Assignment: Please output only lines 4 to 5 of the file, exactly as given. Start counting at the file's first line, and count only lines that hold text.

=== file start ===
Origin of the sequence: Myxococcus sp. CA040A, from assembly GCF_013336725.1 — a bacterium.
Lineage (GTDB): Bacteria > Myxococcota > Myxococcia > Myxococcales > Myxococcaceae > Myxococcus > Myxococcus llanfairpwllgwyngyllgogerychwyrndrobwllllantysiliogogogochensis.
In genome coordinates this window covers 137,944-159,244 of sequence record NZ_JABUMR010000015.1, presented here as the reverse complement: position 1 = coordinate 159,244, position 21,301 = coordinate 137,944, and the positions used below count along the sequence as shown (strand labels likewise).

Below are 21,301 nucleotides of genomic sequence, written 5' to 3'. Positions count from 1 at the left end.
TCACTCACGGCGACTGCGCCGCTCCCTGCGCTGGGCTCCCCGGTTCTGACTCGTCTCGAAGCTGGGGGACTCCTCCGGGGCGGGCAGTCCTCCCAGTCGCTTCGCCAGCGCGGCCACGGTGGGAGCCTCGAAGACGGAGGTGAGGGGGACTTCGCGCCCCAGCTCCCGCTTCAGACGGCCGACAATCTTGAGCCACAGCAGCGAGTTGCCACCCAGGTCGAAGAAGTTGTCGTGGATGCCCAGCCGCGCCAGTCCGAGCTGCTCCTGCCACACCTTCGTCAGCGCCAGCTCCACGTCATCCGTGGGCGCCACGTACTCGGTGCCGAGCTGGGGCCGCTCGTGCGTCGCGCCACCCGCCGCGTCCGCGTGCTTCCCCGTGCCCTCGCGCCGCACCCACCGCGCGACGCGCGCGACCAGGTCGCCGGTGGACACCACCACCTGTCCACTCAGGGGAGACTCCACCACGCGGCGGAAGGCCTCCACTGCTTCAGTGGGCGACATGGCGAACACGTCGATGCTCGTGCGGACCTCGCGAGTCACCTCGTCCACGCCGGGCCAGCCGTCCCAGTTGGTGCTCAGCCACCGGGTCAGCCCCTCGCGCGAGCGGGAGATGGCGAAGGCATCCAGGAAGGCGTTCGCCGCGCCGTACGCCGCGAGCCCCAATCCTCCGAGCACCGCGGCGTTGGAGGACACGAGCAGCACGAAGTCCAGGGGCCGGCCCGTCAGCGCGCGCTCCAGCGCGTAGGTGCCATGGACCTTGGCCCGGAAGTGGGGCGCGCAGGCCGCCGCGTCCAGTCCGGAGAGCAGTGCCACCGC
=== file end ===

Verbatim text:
Below are 21,301 nucleotides of genomic sequence, written 5' to 3'. Positions count from 1 at the left end.
TCACTCACGGCGACTGCGCCGCTCCCTGCGCTGGGCTCCCCGGTTCTGACTCGTCTCGAAGCTGGGGGACTCCTCCGGGGCGGGCAGTCCTCCCAGTCGCTTCGCCAGCGCGGCCACGGTGGGAGCCTCGAAGACGGAGGTGAGGGGGACTTCGCGCCCCAGCTCCCGCTTCAGACGGCCGACAATCTTGAGCCACAGCAGCGAGTTGCCACCCAGGTCGAAGAAGTTGTCGTGGATGCCCAGCCGCGCCAGTCCGAGCTGCTCCTGCCACACCTTCGTCAGCGCCAGCTCCACGTCATCCGTGGGCGCCACGTACTCGGTGCCGAGCTGGGGCCGCTCGTGCGTCGCGCCACCCGCCGCGTCCGCGTGCTTCCCCGTGCCCTCGCGCCGCACCCACCGCGCGACGCGCGCGACCAGGTCGCCGGTGGACACCACCACCTGTCCACTCAGGGGAGACTCCACCACGCGGCGGAAGGCCTCCACTGCTTCAGTGGGCGACATGGCGAACACGTCGATGCTCGTGCGGACCTCGCGAGTCACCTCGTCCACGCCGGGCCAGCCGTCCCAGTTGGTGCTCAGCCACCGGGTCAGCCCCTCGCGCGAGCGGGAGATGGCGAAGGCATCCAGGAAGGCGTTCGCCGCGCCGTACGCCGCGAGCCCCAATCCTCCGAGCACCGCGGCGTTGGAGGACACGAGCAGCACGAAGTCCAGGGGCCGGCCCGTCAGCGCGCGCTCCAGCGCGTAGGTGCCATGGACCTTGGCCCGGAAGTGGGGCGCGCAGGCCGCCGCGTCCAGTCCGGAGAGCAGTGCCACCGC